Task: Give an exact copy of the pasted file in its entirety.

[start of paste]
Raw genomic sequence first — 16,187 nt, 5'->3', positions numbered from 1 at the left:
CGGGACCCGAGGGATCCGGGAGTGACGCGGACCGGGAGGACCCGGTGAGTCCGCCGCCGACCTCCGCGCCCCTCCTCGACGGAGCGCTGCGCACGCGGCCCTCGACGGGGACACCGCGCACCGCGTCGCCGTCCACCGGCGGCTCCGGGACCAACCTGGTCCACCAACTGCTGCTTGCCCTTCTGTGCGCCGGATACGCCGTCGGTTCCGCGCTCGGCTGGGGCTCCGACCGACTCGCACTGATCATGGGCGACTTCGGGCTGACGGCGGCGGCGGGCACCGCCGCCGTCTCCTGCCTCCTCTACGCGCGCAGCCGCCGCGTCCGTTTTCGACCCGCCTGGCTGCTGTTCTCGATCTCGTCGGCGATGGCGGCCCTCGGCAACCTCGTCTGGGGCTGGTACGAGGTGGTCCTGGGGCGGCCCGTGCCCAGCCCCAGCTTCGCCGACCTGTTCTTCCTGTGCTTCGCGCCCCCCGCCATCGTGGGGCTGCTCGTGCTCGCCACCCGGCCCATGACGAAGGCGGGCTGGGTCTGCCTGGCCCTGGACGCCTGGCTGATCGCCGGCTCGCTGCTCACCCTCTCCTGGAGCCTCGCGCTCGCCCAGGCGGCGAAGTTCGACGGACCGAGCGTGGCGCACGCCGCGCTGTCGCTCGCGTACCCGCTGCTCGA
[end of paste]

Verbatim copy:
Raw genomic sequence first — 16,187 nt, 5'->3', positions numbered from 1 at the left:
CGGGACCCGAGGGATCCGGGAGTGACGCGGACCGGGAGGACCCGGTGAGTCCGCCGCCGACCTCCGCGCCCCTCCTCGACGGAGCGCTGCGCACGCGGCCCTCGACGGGGACACCGCGCACCGCGTCGCCGTCCACCGGCGGCTCCGGGACCAACCTGGTCCACCAACTGCTGCTTGCCCTTCTGTGCGCCGGATACGCCGTCGGTTCCGCGCTCGGCTGGGGCTCCGACCGACTCGCACTGATCATGGGCGACTTCGGGCTGACGGCGGCGGCGGGCACCGCCGCCGTCTCCTGCCTCCTCTACGCGCGCAGCCGCCGCGTCCGTTTTCGACCCGCCTGGCTGCTGTTCTCGATCTCGTCGGCGATGGCGGCCCTCGGCAACCTCGTCTGGGGCTGGTACGAGGTGGTCCTGGGGCGGCCCGTGCCCAGCCCCAGCTTCGCCGACCTGTTCTTCCTGTGCTTCGCGCCCCCCGCCATCGTGGGGCTGCTCGTGCTCGCCACCCGGCCCATGACGAAGGCGGGCTGGGTCTGCCTGGCCCTGGACGCCTGGCTGATCGCCGGCTCGCTGCTCACCCTCTCCTGGAGCCTCGCGCTCGCCCAGGCGGCGAAGTTCGACGGACCGAGCGTGGCGCACGCCGCGCTGTCGCTCGCGTACCCGCTGCTCGA